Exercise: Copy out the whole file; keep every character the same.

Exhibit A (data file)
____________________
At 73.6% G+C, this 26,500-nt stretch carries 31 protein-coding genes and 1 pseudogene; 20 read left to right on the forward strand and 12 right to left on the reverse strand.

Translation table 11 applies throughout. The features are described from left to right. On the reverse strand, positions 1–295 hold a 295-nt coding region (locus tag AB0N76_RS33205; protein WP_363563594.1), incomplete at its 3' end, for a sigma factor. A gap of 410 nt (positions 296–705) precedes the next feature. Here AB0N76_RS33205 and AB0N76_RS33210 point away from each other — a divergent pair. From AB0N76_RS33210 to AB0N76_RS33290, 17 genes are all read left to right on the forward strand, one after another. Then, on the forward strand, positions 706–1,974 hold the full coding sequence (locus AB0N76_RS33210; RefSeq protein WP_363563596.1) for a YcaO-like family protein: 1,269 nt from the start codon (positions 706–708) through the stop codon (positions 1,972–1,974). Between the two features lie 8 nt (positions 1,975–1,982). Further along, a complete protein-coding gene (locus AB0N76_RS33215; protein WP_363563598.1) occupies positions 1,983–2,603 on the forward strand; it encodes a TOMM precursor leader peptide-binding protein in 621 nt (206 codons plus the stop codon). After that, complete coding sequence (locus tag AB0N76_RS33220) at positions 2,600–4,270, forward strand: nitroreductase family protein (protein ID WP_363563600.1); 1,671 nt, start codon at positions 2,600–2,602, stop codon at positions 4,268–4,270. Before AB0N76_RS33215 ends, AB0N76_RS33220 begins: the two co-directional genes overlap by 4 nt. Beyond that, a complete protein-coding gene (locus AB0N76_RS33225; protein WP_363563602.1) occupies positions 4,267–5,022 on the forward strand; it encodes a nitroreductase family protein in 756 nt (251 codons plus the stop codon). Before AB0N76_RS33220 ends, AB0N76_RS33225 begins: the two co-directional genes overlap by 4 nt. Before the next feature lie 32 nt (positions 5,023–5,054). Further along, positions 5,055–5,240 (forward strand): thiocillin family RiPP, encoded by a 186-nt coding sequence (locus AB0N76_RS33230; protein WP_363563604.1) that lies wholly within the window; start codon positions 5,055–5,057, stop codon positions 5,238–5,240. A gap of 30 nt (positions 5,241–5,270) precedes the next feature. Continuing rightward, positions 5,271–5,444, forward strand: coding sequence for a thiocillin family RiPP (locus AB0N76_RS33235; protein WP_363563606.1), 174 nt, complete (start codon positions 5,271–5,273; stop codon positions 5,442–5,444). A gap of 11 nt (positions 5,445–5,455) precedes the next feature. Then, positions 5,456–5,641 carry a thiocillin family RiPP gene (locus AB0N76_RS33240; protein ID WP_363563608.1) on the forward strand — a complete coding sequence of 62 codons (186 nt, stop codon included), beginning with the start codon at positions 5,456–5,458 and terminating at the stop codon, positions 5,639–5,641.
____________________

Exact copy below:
At 73.6% G+C, this 26,500-nt stretch carries 31 protein-coding genes and 1 pseudogene; 20 read left to right on the forward strand and 12 right to left on the reverse strand.

Translation table 11 applies throughout. The features are described from left to right. On the reverse strand, positions 1–295 hold a 295-nt coding region (locus tag AB0N76_RS33205; protein WP_363563594.1), incomplete at its 3' end, for a sigma factor. A gap of 410 nt (positions 296–705) precedes the next feature. Here AB0N76_RS33205 and AB0N76_RS33210 point away from each other — a divergent pair. From AB0N76_RS33210 to AB0N76_RS33290, 17 genes are all read left to right on the forward strand, one after another. Then, on the forward strand, positions 706–1,974 hold the full coding sequence (locus AB0N76_RS33210; RefSeq protein WP_363563596.1) for a YcaO-like family protein: 1,269 nt from the start codon (positions 706–708) through the stop codon (positions 1,972–1,974). Between the two features lie 8 nt (positions 1,975–1,982). Further along, a complete protein-coding gene (locus AB0N76_RS33215; protein WP_363563598.1) occupies positions 1,983–2,603 on the forward strand; it encodes a TOMM precursor leader peptide-binding protein in 621 nt (206 codons plus the stop codon). After that, complete coding sequence (locus tag AB0N76_RS33220) at positions 2,600–4,270, forward strand: nitroreductase family protein (protein ID WP_363563600.1); 1,671 nt, start codon at positions 2,600–2,602, stop codon at positions 4,268–4,270. Before AB0N76_RS33215 ends, AB0N76_RS33220 begins: the two co-directional genes overlap by 4 nt. Beyond that, a complete protein-coding gene (locus AB0N76_RS33225; protein WP_363563602.1) occupies positions 4,267–5,022 on the forward strand; it encodes a nitroreductase family protein in 756 nt (251 codons plus the stop codon). Before AB0N76_RS33220 ends, AB0N76_RS33225 begins: the two co-directional genes overlap by 4 nt. Before the next feature lie 32 nt (positions 5,023–5,054). Further along, positions 5,055–5,240 (forward strand): thiocillin family RiPP, encoded by a 186-nt coding sequence (locus AB0N76_RS33230; protein WP_363563604.1) that lies wholly within the window; start codon positions 5,055–5,057, stop codon positions 5,238–5,240. A gap of 30 nt (positions 5,241–5,270) precedes the next feature. Continuing rightward, positions 5,271–5,444, forward strand: coding sequence for a thiocillin family RiPP (locus AB0N76_RS33235; protein WP_363563606.1), 174 nt, complete (start codon positions 5,271–5,273; stop codon positions 5,442–5,444). A gap of 11 nt (positions 5,445–5,455) precedes the next feature. Then, positions 5,456–5,641 carry a thiocillin family RiPP gene (locus AB0N76_RS33240; protein ID WP_363563608.1) on the forward strand — a complete coding sequence of 62 codons (186 nt, stop codon included), beginning with the start codon at positions 5,456–5,458 and terminating at the stop codon, positions 5,639–5,641.